22726

Pyle, Forest

This course, which focuses on four of the later plays of Shakespeare’s career, is designed as an introduction to the language, themes, contexts, and implications of Shakespeare’s most mature work. Though our close reading of these plays will lead us to consider any number of the many topics... (read more)

22727

This course will introduce students to literature that depicts ‘the environment’ in various ways: as resplendent landscape, as increasingly industrialized space, as ecologically compromised animal habitat, and as chemically altered agricultural swath. This course will read fiction, nonfiction,... (read more)

22731

Rust, Stephen

This is the second course in a three-term sequence that studies the evolution of cinema as an art form and economic and cultural institution. English 266 continues from the end of the silent film era early 1960s. The aim of the course is to develop interpretive skills relevant to the study of... (read more)

22742

Analysis and use of patterns of reasoning derived from the disciplines of rhetoric, informal logic, cognitive science, and the theory of argumentation.

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22746

Gopal, Sangita

Study of film and media as aesthetic objects that engage with communities identified by class, gender, race, ethnicity, and sexuality.

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26808

Shankman, Steven

English 108 is the second quarter of a year-long survey of World Literature, between antiquity and the modern period. In European literature, this period includes the Middle Ages and the Renaissance. Rather than sample a smattering of various texts from this period, we will read a single great... (read more)

26826

What story does your body tell? Beyond the assumptions others may make based on physical appearance, or what you might convey through adornment, what narrative does your body perpetuate? The Proto Polynesian word “tatau” (tattoo) is both a noun, the physical mark inscribed on the body, and a... (read more)

26827

Li, David

This class is a sampling of American writing by its ethnic and racial minority writers. Generically speaking, we shall devote ourselves to prose fiction and non-fiction.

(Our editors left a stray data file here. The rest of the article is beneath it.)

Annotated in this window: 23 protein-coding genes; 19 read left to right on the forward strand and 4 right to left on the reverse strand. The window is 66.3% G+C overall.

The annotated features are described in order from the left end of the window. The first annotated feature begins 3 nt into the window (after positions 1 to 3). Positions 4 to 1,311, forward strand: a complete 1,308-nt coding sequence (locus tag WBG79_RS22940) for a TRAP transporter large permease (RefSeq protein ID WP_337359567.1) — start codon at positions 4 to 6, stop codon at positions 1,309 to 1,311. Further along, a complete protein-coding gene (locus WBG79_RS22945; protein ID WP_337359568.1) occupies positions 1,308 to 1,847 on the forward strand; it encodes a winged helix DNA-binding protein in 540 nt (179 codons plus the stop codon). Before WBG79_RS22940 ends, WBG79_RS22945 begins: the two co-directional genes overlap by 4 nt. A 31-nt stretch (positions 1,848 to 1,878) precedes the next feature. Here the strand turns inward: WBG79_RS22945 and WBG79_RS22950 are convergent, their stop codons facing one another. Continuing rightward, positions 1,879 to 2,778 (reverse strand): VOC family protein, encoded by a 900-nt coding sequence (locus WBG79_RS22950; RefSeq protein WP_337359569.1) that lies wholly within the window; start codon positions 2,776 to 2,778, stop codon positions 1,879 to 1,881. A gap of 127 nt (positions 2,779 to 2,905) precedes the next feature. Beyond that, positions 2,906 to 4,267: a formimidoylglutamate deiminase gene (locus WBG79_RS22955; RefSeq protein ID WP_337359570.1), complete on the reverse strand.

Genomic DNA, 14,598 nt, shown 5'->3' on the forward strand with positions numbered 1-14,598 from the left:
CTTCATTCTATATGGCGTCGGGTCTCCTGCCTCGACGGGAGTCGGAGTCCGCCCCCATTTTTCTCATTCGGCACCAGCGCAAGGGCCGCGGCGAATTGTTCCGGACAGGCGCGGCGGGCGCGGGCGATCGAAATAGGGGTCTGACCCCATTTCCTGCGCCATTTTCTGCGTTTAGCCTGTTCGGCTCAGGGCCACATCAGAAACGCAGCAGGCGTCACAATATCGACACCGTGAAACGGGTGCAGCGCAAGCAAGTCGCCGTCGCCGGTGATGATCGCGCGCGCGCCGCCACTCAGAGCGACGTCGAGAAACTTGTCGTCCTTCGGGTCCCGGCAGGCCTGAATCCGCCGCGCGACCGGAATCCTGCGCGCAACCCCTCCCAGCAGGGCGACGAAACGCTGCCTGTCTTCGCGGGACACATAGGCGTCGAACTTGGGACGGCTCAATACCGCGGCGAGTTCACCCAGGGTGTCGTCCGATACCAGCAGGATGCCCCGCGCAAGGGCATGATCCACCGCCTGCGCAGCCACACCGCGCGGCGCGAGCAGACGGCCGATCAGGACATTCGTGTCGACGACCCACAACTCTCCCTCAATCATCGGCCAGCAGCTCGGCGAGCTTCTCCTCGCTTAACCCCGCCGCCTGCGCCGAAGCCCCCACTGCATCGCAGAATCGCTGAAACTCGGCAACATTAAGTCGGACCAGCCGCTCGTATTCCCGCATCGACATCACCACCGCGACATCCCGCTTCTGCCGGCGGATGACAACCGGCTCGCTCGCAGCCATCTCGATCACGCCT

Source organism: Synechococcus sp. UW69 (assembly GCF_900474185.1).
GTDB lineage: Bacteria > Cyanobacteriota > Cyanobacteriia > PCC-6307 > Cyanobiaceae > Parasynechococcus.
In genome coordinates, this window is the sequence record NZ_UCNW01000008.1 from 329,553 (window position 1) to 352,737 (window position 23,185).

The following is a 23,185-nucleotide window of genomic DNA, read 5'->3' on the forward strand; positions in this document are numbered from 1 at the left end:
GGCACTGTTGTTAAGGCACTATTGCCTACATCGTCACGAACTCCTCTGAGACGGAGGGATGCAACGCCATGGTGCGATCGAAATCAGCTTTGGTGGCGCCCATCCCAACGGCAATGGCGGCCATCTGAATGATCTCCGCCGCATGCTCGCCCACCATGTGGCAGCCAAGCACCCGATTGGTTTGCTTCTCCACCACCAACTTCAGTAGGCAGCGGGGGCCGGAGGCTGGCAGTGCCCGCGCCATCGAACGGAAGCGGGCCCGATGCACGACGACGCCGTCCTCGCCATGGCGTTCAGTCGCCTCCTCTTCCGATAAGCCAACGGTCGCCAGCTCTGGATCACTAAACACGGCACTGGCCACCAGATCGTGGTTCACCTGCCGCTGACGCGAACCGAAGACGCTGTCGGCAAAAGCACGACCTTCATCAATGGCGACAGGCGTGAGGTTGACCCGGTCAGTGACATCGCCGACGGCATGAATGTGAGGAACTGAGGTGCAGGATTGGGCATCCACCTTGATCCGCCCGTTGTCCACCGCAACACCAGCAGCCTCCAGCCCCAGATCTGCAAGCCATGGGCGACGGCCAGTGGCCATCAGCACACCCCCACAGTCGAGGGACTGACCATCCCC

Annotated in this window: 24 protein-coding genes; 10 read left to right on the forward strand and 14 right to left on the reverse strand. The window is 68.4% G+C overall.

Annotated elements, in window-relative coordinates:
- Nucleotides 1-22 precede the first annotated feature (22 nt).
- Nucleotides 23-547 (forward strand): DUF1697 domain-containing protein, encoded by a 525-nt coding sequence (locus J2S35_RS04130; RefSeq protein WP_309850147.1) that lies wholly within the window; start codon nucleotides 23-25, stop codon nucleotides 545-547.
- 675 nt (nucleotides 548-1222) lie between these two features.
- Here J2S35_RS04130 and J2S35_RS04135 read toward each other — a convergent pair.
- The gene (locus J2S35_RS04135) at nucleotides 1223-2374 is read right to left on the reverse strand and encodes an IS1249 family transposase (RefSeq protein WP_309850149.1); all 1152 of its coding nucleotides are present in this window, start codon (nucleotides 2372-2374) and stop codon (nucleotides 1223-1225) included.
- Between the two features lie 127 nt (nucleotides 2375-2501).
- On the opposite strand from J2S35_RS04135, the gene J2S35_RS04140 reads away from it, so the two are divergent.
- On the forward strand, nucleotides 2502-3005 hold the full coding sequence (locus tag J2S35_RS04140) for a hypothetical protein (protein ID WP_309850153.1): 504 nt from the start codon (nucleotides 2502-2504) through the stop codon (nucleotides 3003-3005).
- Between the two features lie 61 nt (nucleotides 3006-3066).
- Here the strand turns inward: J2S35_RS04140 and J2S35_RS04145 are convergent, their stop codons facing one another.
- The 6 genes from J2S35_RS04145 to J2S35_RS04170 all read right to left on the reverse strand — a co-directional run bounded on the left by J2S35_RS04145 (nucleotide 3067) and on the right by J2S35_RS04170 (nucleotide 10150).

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26834

Brundan, Katherine

The English Novel: Subject, Object and Abject

This course circulates through the world of the novel by taking a slightly unusual perspective: that of subjects and objects. The rise of the novel goes hand-in-hand with a focus on objects and commodities that help construct the subject as a... (read more)

26842

Secret Agency: Navigating Race and Identity in Passing Fictions

While nineteenth-century America touted itself as a place where people could reinvent themselves as self-made, prosperous, fully enfranchised citizens, it was also the period when categories like race, gender, and class became... (read more)

26843

Bryant-Berg, Kristy

This course develops appreciation and understanding of 20th Century American novels by examining provocative samples exemplifying notable trends. We will explore both modernist roots reshaping the American novel and contemporary highlights challenging the novel’s form and complicating American... (read more)

26844

Wheeler, Elizabeth (Betsy)

One could say that most comics are about the human body, in all its variations, exaggerations, erotics, poses, powers, and vulnerabilities. This course looks at the human body in contemporary comics with particular attention to disability and gender. We’ll read 4 comics genres: anime, memoir,... (read more)

27607

Fickle, Tara

Asian American Comics

The growing acceptance of comics and graphic novels as “serious” literature owes much to the genre’s embrace as a powerful vehicle for memory, especially by minority writers seeking to showcase “non-normative” accounts of American life: the experiences of being gay,... (read more)

27672

Simnitt, Emily

What does it mean to be at home? How does it feel to lose one's home? And how do ideas of home and homelessness shape our sense of self or security? This course builds on these questions to look at a collection of literary works that focus explicitly on the idea of home in American culture. We'... (read more)

16001

Wacks, David

This course is an introduction to cultures of the Spanish-speaking world with an emphasis on comics and graphic novels. In this course we will learn about the graphic novel as an artistic vehicle for studying the history and cultures of Spain and Latin America (including the Latino US). There... (read more)